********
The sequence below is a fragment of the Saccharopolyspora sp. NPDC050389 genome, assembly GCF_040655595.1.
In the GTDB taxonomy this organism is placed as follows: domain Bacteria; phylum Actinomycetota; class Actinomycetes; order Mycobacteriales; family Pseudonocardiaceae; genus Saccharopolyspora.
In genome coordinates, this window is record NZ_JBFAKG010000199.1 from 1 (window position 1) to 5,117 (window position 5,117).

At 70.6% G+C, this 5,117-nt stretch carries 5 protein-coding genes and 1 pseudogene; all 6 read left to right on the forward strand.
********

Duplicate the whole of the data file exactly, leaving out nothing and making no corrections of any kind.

The sequence below is a fragment of the Saccharopolyspora sp. NPDC050389 genome, assembly GCF_040655595.1.
In the GTDB taxonomy this organism is placed as follows: domain Bacteria; phylum Actinomycetota; class Actinomycetes; order Mycobacteriales; family Pseudonocardiaceae; genus Saccharopolyspora.
In genome coordinates, this window is record NZ_JBFAKG010000199.1 from 1 (window position 1) to 5,117 (window position 5,117).

At 70.6% G+C, this 5,117-nt stretch carries 5 protein-coding genes and 1 pseudogene; all 6 read left to right on the forward strand.